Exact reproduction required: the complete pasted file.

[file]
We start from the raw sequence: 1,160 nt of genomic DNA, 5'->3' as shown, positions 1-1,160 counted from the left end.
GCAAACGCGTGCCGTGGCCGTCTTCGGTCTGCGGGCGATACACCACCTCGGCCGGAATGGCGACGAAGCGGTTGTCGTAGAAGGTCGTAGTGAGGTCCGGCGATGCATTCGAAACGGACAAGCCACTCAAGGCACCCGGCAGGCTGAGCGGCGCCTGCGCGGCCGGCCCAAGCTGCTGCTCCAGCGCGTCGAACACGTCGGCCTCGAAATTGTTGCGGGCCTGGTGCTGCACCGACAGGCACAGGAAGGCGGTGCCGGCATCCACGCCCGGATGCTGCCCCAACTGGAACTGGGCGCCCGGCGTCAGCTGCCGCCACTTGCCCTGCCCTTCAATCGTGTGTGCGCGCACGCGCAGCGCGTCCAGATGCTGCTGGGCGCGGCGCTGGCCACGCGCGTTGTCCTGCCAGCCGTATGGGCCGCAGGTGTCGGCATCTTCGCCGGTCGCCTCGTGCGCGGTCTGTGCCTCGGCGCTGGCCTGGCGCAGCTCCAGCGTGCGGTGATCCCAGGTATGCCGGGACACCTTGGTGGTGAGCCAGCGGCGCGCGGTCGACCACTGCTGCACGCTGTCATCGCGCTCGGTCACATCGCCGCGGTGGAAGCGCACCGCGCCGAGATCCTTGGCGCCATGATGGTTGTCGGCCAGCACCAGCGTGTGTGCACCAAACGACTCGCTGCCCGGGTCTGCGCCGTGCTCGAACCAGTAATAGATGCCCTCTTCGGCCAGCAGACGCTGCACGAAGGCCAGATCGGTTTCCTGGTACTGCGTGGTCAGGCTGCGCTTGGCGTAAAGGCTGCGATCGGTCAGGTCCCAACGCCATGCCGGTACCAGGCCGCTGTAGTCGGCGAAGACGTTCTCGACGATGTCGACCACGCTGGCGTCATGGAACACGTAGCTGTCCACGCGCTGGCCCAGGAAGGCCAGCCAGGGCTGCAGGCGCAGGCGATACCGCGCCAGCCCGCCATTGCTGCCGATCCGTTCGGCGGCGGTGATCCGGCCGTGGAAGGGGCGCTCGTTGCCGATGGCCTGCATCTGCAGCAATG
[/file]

We start from the raw sequence: 1,160 nt of genomic DNA, 5'->3' as shown, positions 1-1,160 counted from the left end.
GCAAACGCGTGCCGTGGCCGTCTTCGGTCTGCGGGCGATACACCACCTCGGCCGGAATGGCGACGAAGCGGTTGTCGTAGAAGGTCGTAGTGAGGTCCGGCGATGCATTCGAAACGGACAAGCCACTCAAGGCACCCGGCAGGCTGAGCGGCGCCTGCGCGGCCGGCCCAAGCTGCTGCTCCAGCGCGTCGAACACGTCGGCCTCGAAATTGTTGCGGGCCTGGTGCTGCACCGACAGGCACAGGAAGGCGGTGCCGGCATCCACGCCCGGATGCTGCCCCAACTGGAACTGGGCGCCCGGCGTCAGCTGCCGCCACTTGCCCTGCCCTTCAATCGTGTGTGCGCGCACGCGCAGCGCGTCCAGATGCTGCTGGGCGCGGCGCTGGCCACGCGCGTTGTCCTGCCAGCCGTATGGGCCGCAGGTGTCGGCATCTTCGCCGGTCGCCTCGTGCGCGGTCTGTGCCTCGGCGCTGGCCTGGCGCAGCTCCAGCGTGCGGTGATCCCAGGTATGCCGGGACACCTTGGTGGTGAGCCAGCGGCGCGCGGTCGACCACTGCTGCACGCTGTCATCGCGCTCGGTCACATCGCCGCGGTGGAAGCGCACCGCGCCGAGATCCTTGGCGCCATGATGGTTGTCGGCCAGCACCAGCGTGTGTGCACCAAACGACTCGCTGCCCGGGTCTGCGCCGTGCTCGAACCAGTAATAGATGCCCTCTTCGGCCAGCAGACGCTGCACGAAGGCCAGATCGGTTTCCTGGTACTGCGTGGTCAGGCTGCGCTTGGCGTAAAGGCTGCGATCGGTCAGGTCCCAACGCCATGCCGGTACCAGGCCGCTGTAGTCGGCGAAGACGTTCTCGACGATGTCGACCACGCTGGCGTCATGGAACACGTAGCTGTCCACGCGCTGGCCCAGGAAGGCCAGCCAGGGCTGCAGGCGCAGGCGATACCGCGCCAGCCCGCCATTGCTGCCGATCCGTTCGGCGGCGGTGATCCGGCCGTGGAAGGGGCGCTCGTTGCCGATGGCCTGCATCTGCAGCAATG